Taylor’s Culinary Students Travel to Europe to Intern at Michelin-star Restaurants

Perfection, precision, hard work and speed – these were the words used by Taylor’s Culinary Institute students who interned at Michelin-star restaurants around Europe to describe their experience. Thirty-four students traveled to Spain, France and Italy in August and September to learn new techniques and valuable knowledge from various experts such as Michel Bras, Massimo Bottura, Erik Anderson, Frank Putelat, and Martin Berasategui among others. These Taylor’s students interned at renowned restaurants such as Les Freres Ibarboure, Bras Le Suquet, Laguiole, Restaurante Martin Berasategui, Osteria Francescana and Auberge des Lices for a duration of 3 months each.


From picking herbs in the gardens and meeting people from all around the world, to overcoming language barriers and working long hours in the kitchen, Taylor’s Advanced Diploma in Patisserie & Gastronomic Cuisine students learnt just what it meant to deliver Michelin-star gastronomic dining experiences. Quality, mastery of technique, personality, and consistency of the food is what makes each dish truly award winning and the students were able to learn firsthand from world-renowned chefs on honing their personal culinary skills.

“Behind every dish that is served at the restaurant, a lot of time is spent preparing it, and it is a lot of work!” revealed Leonardus Danny, who interned at Osteria Francescana, Italy, voted as the World’s No. 1 Best Restaurant in 2018. “For example, we had to prepare the ‘crunchy part’ of lasagna, where we needed to dry the lasagna chips for two days before we could fry it.”

The food and gastronomy sector has evolved at an exponential pace over the years. Taylor’s Culinary Institute prides itself in matching every stride of this growth by revolutionising its learning and teaching methods, to produce students with skills that will prepare them for the hospitality industry which is grueling yet satisfying for those with a penchant for culinary arts.

Taylor’s Culinary Institute Director, Frederic Cerchi, stated that, “At Taylor’s, programmes that we create for students are carefully curated to ensure it’s a mix of theory and practical training. This opportunity that we are presenting students at Michelin-star restaurants is a once-in-a-lifetime experience, collaborating with the right restaurants and partners to give students experiences that will boost their confidence, learning and overall experience. Our programme has done this for the past 10 years.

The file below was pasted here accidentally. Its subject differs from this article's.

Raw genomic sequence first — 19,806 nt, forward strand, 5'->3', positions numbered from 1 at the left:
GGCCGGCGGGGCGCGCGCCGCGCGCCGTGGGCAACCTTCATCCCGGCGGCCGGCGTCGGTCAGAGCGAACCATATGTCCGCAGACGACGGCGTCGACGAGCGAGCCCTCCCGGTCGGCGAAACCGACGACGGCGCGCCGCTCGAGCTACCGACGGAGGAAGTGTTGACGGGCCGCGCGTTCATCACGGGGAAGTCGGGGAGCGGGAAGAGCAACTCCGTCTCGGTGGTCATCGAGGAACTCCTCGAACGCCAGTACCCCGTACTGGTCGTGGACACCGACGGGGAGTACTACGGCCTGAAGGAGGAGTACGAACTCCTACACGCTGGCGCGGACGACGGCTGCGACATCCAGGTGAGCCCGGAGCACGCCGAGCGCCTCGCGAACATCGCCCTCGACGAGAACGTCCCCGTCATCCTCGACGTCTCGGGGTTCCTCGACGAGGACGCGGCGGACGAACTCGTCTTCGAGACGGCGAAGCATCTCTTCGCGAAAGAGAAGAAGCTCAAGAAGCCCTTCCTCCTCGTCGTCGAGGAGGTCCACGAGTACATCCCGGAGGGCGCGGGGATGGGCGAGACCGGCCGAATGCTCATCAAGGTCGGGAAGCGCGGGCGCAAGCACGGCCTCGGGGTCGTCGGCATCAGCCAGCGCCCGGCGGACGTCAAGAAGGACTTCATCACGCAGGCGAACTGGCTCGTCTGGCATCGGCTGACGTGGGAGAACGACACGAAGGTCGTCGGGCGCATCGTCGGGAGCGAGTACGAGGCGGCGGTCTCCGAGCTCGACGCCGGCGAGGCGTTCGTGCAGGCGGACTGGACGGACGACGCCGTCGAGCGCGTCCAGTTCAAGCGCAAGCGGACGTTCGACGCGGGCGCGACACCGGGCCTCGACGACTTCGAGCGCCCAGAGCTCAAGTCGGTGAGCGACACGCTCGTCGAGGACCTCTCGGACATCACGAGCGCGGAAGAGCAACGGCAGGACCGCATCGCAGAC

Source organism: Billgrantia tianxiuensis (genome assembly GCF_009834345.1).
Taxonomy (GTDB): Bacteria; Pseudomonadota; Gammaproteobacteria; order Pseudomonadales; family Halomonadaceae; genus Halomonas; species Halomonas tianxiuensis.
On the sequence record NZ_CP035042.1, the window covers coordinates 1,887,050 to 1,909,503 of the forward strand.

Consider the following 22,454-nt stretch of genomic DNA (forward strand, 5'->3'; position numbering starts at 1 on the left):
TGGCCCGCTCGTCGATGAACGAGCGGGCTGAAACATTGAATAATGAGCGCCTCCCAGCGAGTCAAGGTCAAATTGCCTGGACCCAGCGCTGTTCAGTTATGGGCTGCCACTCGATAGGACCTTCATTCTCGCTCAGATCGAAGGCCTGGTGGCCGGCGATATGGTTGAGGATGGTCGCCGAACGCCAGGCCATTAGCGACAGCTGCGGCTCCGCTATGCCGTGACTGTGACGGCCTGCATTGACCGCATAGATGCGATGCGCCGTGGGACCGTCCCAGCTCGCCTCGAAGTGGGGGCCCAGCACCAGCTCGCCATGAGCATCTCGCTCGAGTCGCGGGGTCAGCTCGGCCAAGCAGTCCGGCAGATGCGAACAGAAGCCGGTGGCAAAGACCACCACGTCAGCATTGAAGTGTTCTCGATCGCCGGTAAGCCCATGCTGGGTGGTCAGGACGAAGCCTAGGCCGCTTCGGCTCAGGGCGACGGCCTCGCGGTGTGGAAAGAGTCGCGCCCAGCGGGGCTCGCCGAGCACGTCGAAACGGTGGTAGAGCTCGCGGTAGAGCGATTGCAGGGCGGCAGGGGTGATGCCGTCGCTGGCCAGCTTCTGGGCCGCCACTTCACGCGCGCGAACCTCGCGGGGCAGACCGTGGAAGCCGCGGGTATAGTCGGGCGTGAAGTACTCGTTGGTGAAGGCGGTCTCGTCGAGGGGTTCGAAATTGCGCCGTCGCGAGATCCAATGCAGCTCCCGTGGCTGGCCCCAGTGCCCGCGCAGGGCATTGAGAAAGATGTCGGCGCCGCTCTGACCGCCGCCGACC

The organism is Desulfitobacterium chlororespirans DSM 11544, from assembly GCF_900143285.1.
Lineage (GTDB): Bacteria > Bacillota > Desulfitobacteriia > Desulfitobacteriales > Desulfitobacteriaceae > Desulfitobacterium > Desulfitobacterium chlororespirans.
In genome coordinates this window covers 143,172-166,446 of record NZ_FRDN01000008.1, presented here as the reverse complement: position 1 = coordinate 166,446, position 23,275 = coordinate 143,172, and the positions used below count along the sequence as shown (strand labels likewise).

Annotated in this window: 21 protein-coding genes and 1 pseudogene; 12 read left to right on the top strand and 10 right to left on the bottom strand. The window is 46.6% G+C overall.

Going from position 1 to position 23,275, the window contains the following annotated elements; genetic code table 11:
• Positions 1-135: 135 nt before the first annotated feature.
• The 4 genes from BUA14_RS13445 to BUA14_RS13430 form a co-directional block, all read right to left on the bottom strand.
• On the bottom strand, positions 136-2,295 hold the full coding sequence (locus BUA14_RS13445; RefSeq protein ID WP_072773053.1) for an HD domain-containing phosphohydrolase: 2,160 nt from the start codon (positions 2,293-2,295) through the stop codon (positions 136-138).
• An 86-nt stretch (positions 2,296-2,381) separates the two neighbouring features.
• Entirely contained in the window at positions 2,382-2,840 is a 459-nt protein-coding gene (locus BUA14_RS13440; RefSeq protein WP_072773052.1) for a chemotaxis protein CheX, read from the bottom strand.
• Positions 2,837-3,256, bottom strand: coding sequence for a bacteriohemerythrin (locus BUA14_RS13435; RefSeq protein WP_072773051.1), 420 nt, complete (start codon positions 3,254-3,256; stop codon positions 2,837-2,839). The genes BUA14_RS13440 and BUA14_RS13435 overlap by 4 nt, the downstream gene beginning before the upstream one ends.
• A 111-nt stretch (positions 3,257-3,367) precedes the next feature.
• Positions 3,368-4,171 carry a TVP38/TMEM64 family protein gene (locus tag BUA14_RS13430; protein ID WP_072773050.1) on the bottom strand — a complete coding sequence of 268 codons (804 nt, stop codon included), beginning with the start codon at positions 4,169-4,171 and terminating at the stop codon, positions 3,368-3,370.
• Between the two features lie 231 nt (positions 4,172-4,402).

“Students will be able to work directly with top chefs in an environment where they will meet the demands of varied customers and food critics. This will allow them to improve and strive at an international level with excellent culinary skills to meet the market’s demand,” he added.

“Taylor’s places great emphasis on producing employable graduates who will make an impact in their communities. As the food industry is looked upon highly in Malaysia, students with the adequate skills would be able to contribute to the country’s economy by elevating Malaysian cuisine in the eyes of the world, thereby boosting Malaysia’s culinary landscape,” said Prof Neethiahnanthan Ari Ragavan, Executive Dean of the Faculty of Social Sciences and Leisure Management.


Ellen Nathania, who interned at Maison Bras restaurant, France, was grateful for the opportunity given to her, and observed various methods she could utilise in local kitchens.

“I was excited to be given this opportunity to widen my horizon in the culinary arts sector. As a Malaysian, food stays close to my heart, and to be given the chance to understand how other countries enhance its dining experience is a bonus!” said Ellen. She was supervised by Michel Bras, who was voted the most influential and respected chef in the world in 2016 by Michelin-starred chefs globally.

“At first, I was skeptical to use local spices as they may differ to how the French prepare their food, but I was surprised to know that they use quite a number of Asian spices such as Sarawak pepper, cardamom, cumin and many more. This experience has widened my perspective of food as I am learning to fuse our local hero ingredients with international flavours,” she added.


Upon completing the international internship in Michelin-star restaurants, students indicated that they are also honing their skills to benefit Malaysia’s local culinary landscape.

This internship has opened my eyes, and now I aim to make Malaysian cuisine known internationally. My plan is to apply the experience that I have gained in France back in our country and one day, to establish my very own Michelin-star restaurant,” said Erlina Khairuddin, who interned in Auberge des Lices in France, on her hopes to be one of the leading chefs known for her local food innovation globally.


Looking to elevate Malaysia’s food and gastronomy sector, Taylor’s University houses world class facilities and three fine-dining restaurants on campus to simulate a “real” working environment of leading hospitality tourism and culinary establishments. Apart from culinary trainings and industry-standard culinary suites, Taylor’s Culinary Institute offers dual awards with its longstanding partner Academy of Toulouse, which has opened up opportunities for students to learn under the best chefs – including preparing luxurious dinners alongside Michelin-star chefs who visit Taylor’s University campus.

Find out more about Taylor’s Culinary Institute at:

Source: Press Release

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